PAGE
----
By Barbara Perone
To some, there is nothing more intimidating than knowing they have to write something, whether it be for work, or pleasure, only to end up staring at a blank screen, too afraid to put down a single, solitary word.
Let me tell you a little secret … come a little closer so I can whisper it into your ear.
Now, don’t tell anybody this, but, at one time or another, this happens to everyone, even professional Writers. Some call it Writer’s block; others argue that there is no such thing as Writer’s block; they say it’s just plain old fear. Well, the only way to get over that fear is to just begin. Write something, anything, just start, that’s all.
Keep writing for as long as you can. Don’t worry about the formatting, grammar, spelling, syntax, or dangling modifiers; just write as much as you can for as long as you can. Then, press the Save button and go do something else for a few hours.
When you come back to your computer you’ll have a fresh perspective on what you’ve just written. Now you can fix the formatting, grammar, spelling, sentence structure, etc. Just keep doing that all throughout the day, write a little, walk away from it, then, come back to it later and edit what you’ve written. Easy peasy.
Worry about perfect grammar, sentence structure, and spelling doesn’t seem to faze other would-be Writers; they have a different fear – rejection. They think nobody will like what they have written, that their work won’t be interesting enough for someone to read. What they seem to forget is that everybody gets rejected at some point or another in life. So, the thing to do is to just keep trying. In all the years I’ve lived, I’ve never yet met a perfect person and I don’t see one even when I look into the mirror.
Still, others don’t fear rejection; they seem to have the notion that what they have written has to sound like it was penned by a world renowned novelist. Here’s a news flash for you – many times in his career famed author Ernest Hemingway had doubts about his own writing – and he was freakin’ Ernest Hemingway!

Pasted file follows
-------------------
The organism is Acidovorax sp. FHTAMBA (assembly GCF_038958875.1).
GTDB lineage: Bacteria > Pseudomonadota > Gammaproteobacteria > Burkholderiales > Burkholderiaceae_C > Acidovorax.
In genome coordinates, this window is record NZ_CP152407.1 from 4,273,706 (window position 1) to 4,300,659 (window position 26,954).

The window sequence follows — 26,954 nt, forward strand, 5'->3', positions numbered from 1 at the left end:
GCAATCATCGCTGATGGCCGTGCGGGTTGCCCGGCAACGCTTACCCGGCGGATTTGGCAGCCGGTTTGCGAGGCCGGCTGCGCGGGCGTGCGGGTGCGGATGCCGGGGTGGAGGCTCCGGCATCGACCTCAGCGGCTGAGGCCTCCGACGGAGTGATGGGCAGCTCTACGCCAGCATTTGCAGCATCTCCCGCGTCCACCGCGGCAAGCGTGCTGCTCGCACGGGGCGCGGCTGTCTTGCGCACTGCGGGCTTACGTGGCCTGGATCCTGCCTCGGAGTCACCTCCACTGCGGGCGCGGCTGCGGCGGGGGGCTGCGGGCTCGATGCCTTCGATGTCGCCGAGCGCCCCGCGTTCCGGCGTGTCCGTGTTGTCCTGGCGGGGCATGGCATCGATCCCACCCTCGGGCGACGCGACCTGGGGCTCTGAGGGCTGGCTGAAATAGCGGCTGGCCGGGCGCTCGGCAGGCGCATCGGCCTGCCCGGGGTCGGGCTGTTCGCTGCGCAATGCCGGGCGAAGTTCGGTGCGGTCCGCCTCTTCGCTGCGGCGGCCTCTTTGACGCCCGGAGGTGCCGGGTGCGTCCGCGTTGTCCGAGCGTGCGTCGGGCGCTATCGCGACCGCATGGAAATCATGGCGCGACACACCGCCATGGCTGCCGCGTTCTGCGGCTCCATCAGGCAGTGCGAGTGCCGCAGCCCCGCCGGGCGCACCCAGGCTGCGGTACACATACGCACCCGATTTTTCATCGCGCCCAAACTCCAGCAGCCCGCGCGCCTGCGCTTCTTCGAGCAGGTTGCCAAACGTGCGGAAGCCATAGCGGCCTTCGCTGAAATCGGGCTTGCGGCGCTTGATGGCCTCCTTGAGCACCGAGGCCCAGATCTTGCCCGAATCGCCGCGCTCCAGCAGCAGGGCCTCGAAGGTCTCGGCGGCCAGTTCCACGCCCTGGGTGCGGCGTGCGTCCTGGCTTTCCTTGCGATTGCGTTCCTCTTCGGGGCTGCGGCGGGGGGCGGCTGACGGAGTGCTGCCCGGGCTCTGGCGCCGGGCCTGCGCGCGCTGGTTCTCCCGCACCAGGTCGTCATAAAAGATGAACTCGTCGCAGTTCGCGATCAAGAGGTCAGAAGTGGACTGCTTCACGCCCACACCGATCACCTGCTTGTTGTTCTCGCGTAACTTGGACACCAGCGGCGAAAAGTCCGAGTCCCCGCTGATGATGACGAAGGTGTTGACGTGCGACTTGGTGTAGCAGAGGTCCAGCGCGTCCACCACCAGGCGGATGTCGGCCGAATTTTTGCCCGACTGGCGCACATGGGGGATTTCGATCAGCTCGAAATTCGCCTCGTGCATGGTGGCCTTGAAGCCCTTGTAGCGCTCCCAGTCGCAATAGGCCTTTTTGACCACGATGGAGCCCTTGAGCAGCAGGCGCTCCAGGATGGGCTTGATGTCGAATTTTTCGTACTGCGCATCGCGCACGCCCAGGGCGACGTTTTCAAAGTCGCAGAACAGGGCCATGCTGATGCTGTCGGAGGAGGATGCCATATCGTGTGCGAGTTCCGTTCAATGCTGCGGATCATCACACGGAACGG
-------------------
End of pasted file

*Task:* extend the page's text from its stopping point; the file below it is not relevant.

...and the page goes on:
Don’t worry about feeling that your work is not interesting, or good enough to read, or that nobody will understand what you’ve written. If you write your own blog, eventually, if you write enough, you will learn how to fix the errors and make your words flow better. If you are working with an Editor she can help fix what you’ve written. At first, it may sting a little, but, trust me, it’s the only real way to learn.
And let’s face it, some people just flat out hate to write, period!
You can’t really blame them, though. If you hated doing something, like math, which I personally abhor, you can understand how they feel. But, remember, at some point in your professional career you are going to have to write something sometime that someone else is going to have to read. So, you might as well start practicing now.
If you feel you need a little refresher course on the rules of grammar, punctuation, and usage, pick up a copy of The Associated Press (AP) Stylebook and Briefing on Media Law 2013; it’s the definitive resource for Journalists, Writers, and Editors. (We use The AP Stylebook as our reference guide when editing the PSGCNJ Multi-Author Blog [MAB], also known as our Newsletter.)
Consider this: isn’t it better to get a little practice in before you start working (like writing an article for the PSGCNJ newsletter, hint, hint) than to wait until you get to your new job and be scared stiff as a varnished eel when you have to write something?
Many people think they‘re too old to learn how to write effectively, so, they think, why bother to learn now? Tommyrot!
If you’re over 30 you’ve already lived a pretty full life. That means you must have had certain unique experiences that you should be able to share with others. So, just try it. If you practice writing you will get better and better each time, I promise!
Remember the words of President Franklin D. Roosevelt’s 1933 inaugural address, “the only thing we have to fear is fear itself.” Truth be told, Roosevelt didn’t actually write that part of the inaugural – it was contributed by the president’s friend and confidante, former newspaper man, Louis McHenry Howe – a regular guy, a Writer, who had something to say and wasn’t afraid to put it down on paper.
By Barbara Perone